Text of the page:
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One good conversation can shift the direction of change forever.
— Unknown Source

I’m addicted and conflicted. After years of ignoring the world of podcasting, today I declare that I am at one with this new (for me) form of entertainment and knowledge. So hooked am I, that I now own a range of earbuds from cheap turnpike store buys to the Manolo Blahniks of listening devices.

Part of me delights in my self-perceived hipness when strolling downtown with earbuds visible, while the realist in me is aware that I’ve become that tuned-out dope who could step in front of an oncoming truck.

The growing popularity of podcasts demonstrates how starved our society is for real conversation, respectful debate or just the chance to listen quietly to opposing viewpoints without becoming defensive. Podcasts provide a refreshing alternative to nightly television talking heads as well as shelter from Twitter’s predictable hostile rants and attacks about anything.

Podcasts don’t inspire sensational, knee jerk reactions that go viral. Listeners have an opportunity to think about what they’ve heard. Fans even speak about their learning experience with other human beings…in person…face to face. I have seen it happen and it is good.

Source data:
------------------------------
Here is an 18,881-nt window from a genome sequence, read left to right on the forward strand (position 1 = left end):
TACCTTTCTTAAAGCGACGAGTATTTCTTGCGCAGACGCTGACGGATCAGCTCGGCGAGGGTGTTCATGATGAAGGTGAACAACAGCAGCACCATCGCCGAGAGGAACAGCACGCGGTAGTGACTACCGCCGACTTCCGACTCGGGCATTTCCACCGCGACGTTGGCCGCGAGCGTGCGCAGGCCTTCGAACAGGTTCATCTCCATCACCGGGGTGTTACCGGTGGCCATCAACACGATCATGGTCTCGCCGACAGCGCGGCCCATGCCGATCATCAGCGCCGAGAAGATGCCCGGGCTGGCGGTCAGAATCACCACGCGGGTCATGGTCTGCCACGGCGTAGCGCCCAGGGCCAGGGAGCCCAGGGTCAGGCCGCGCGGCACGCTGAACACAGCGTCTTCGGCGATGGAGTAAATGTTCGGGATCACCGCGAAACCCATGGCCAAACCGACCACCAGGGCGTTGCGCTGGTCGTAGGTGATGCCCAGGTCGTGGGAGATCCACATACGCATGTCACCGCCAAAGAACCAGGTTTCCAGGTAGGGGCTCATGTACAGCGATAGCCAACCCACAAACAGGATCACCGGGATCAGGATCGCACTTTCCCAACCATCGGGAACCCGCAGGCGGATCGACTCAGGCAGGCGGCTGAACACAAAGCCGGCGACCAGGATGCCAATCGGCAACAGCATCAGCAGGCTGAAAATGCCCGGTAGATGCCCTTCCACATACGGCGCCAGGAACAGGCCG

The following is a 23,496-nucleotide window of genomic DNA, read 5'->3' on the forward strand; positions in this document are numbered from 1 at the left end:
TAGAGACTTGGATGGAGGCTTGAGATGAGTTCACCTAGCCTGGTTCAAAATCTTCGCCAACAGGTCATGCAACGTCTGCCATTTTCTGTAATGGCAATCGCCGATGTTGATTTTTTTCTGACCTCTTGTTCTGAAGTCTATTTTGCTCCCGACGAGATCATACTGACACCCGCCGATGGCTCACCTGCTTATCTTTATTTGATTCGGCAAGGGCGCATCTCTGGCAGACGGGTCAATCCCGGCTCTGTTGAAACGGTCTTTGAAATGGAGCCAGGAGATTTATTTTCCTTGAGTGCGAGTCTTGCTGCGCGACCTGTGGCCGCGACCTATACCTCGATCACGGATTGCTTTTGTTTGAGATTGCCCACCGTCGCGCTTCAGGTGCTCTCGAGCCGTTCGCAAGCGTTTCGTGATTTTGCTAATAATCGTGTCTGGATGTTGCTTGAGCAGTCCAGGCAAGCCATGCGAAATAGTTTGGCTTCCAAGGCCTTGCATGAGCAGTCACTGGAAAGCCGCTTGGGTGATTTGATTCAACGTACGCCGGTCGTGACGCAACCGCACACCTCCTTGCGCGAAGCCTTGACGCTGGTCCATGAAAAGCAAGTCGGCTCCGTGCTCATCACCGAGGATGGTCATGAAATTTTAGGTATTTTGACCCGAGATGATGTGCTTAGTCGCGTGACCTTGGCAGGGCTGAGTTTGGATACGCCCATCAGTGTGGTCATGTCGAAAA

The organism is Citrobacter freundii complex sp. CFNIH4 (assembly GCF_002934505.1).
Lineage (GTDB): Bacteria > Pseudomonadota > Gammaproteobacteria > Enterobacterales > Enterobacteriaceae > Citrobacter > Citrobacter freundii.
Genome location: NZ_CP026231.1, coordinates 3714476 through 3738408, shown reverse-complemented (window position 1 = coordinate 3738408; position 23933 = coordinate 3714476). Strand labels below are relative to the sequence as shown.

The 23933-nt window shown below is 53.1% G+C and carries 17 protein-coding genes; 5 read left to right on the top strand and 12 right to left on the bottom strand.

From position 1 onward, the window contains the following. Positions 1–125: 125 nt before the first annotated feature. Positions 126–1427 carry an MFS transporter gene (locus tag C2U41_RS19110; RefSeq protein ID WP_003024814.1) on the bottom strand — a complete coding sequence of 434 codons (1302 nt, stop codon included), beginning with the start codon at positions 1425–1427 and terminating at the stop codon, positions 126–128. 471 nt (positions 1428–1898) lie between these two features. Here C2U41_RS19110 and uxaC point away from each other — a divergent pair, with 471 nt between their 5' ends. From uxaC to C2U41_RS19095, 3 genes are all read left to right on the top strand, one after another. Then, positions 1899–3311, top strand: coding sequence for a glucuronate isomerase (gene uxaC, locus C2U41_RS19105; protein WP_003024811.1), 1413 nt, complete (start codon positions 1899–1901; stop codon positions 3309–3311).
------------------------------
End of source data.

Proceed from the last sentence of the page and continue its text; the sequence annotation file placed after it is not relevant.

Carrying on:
People seek the satisfaction that comes from good meaty conversation which translates to a desire for communication that isn’t limited by 280 characters. Sadly, the world’s collective attachment to social media has converted conversation into a luxury experience rather than an ordinary part of being human.

Recently, the nation reacted quickly and apparently incorrectly (the facts remain cloudy) to several events that were rapidly escalated by random social media users, and which resulted in a national rush to judgment. No one had all the (or maybe any) facts about the incidents yet the information was interpreted by many to be credible, simply because strangers tweeted and retweeted over and over.

Twitter has its benefits for sure, particularly in emergencies when information needs rapid and broad distribution. Lapses in accuracy in such circumstances are understandable. But Twitter’s quite prominent negative and just plain mean element, is finally giving people pause.

Last year, New York Times journalist Maggie Haberman sought respite from Twitter stating, “…it’s not really helping the discourse.” Her colleague, columnist Farhad Manjoo suggested earlier this year that journalists pull back from Twitter because, “…it prizes image over substance and cheap dunks over reasoned debate.” News organizations are evaluating the role Twitter plays in how journalists work, the implication being that facts over raw, unsubstantiated commentary, matter. A critical approach to Twitter is refreshing. I’m sure there’s a podcast about that.